When London insurance broker Ed Holder decided to run under the Conservative banner my riding, London West, in 2008, I was thrilled. I happen to be a big believer in the importance of integrity in local candidates, no matter their political stripe. Elect 308 scrupulous, principled and sincere candidates to the House of Commons and the rest, I figure, will take care of itself. It’s why, three years ago, I saw Glen Pearson, a Liberal in London-North-Centre, and Irene Mathyssen, a New Democrat in London-Fanshawe, as worthy contenders in their respective ridings.
I was especially delighted about Holder’s decision to run because I’d come to know him through my role as editor at The London Free Press. As chair of the newspaper’s editorial board, I kept a slot open for a community member, who would serve for one year. At one point, Holder was one of these.
I invited him to the post largely on the strength of his community involvement and leadership. He was regularly in the news, for all the right reasons — supporting important social causes, raising money to preserve a community tradition that was about to go extinct, and giving of his time in the service of local charities. I was pleased when he accepted and grateful for his sage advice.
What I remember most about his contributions to our meetings was his incisive mind and ability to probe, with business-like detachment, whatever happened to be the issue of the day. He was a stickler for precision, fairness and transparency. He insisted that politicians, chief executives and charities face scrutiny and be held accountable. He believed strongly in the importance of benchmarks and good, defensible standards by which to measure performance.
When voting day arrived in 2008, I was more sure of my vote than I’d ever been. His victory over longtime Liberal MP Sue Barnes, for whom I’d also voted more than once, seemed timely and deserved.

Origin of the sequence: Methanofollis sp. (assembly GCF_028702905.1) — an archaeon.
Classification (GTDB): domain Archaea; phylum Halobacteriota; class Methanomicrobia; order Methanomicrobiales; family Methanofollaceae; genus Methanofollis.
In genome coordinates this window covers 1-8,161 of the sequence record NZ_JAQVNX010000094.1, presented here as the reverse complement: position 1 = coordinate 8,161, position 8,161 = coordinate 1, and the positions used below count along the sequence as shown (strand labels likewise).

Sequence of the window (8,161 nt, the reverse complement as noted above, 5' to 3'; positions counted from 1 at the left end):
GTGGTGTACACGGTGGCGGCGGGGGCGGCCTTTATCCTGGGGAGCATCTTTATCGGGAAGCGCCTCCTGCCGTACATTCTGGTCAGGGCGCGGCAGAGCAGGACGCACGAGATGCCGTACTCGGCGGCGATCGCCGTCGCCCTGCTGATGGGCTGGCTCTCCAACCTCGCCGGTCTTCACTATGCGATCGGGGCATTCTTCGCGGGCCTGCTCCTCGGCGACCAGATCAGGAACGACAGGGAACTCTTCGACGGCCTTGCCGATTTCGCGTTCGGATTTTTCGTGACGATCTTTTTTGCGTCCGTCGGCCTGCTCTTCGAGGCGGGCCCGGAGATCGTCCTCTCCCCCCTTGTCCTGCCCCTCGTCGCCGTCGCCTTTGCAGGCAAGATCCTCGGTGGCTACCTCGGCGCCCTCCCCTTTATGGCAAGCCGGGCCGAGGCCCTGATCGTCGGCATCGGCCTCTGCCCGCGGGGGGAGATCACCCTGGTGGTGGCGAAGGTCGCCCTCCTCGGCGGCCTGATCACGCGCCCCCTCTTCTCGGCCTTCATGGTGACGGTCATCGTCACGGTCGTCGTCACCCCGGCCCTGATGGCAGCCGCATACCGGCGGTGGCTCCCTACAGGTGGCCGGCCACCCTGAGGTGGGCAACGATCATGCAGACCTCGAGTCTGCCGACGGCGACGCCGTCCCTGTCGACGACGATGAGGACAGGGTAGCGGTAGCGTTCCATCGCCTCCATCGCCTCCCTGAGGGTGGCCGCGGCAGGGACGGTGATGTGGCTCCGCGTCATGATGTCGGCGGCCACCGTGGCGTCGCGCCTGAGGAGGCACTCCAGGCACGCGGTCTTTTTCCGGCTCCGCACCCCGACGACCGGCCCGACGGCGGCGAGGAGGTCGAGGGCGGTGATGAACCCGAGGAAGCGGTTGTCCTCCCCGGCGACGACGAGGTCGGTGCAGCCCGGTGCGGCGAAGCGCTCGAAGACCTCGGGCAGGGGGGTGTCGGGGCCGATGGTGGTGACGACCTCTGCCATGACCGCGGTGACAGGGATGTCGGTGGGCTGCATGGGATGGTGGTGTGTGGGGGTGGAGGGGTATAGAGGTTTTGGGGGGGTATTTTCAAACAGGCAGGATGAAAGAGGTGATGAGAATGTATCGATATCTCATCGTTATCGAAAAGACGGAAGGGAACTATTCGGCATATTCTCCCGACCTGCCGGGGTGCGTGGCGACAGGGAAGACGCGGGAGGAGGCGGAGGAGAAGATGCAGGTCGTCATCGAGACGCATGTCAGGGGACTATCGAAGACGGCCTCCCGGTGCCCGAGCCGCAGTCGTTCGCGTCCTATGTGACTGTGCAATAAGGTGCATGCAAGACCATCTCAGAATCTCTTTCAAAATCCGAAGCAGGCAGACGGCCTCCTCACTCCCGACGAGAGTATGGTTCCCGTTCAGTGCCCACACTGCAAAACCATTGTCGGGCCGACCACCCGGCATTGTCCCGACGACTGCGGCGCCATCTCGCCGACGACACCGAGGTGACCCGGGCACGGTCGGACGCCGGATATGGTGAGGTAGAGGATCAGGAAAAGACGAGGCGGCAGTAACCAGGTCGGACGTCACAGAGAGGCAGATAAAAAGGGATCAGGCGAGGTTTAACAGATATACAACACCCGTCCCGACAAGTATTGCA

During the last Parliament, I called on Holder’s office for assistance on one occasion. I was serving as chairperson of charitable organization and was perplexed by some new rules being imposed by Ottawa. Within hours, Holder called personally to set me straight on a simple misunderstanding, brought about by a vacancy in our CEO’s office. Holder’s businesslike approach to the problem was exactly what I had expected of him.
Because he’d been such an proponent of accountability and openness, I looked forward to seeing him at candidates debates in my riding in the current campaign. I have been profoundly disappointed by his absences at many of them, including the one debate held specifically in London West riding for London West voters this week. Yes, he has participated in some meetings, such as the Rogers-sponsored debate that would be televised repeatedly through the campaign (best not to avoid that one). And he has appeared at debates in local high schools, where exposure to voting constituents with hard questions is minimal. He has not responded to my question about whether his absences are the result of a personal decision or party war room diktat.
I suspect it’s the latter. If so, London West’s MP must be chafing under the order. This is entirely unlike the Ed Holder I have come to know — the one who held up accountability in public life as an imperative. Absent other explanations, I resent the fact that the long arm of a control-obsessed prime minister appears to have absconded with my member of Parliament. He is absent without leave at precisely the moment — and I think he, in his heart of hearts, would personally agree — that he ought to be living out the notions he once so strongly advocated.
Update: According to CBC.ca, Holder has also declined to attend the all-candidates meeting this evening at the University of Western Ontario, moderated by Huron University College political science professor Paul Nesbitt-Larking and sponsored by UWO’s Faculty Association, the Graduate Teaching Assistants Union and the University Students’ Council.
Update II: Indeed, Holder was a no-show at the UWO debate.
Update III (May 2): Holder was re-elected handily on election night, by a margin of nearly 9,000 votes over his nearest challenger, the NDP’s Peter Ferguson. Congratulations to Mr. Holder. Here’s hoping he finds effective and personal ways to stay in touch with his constituents.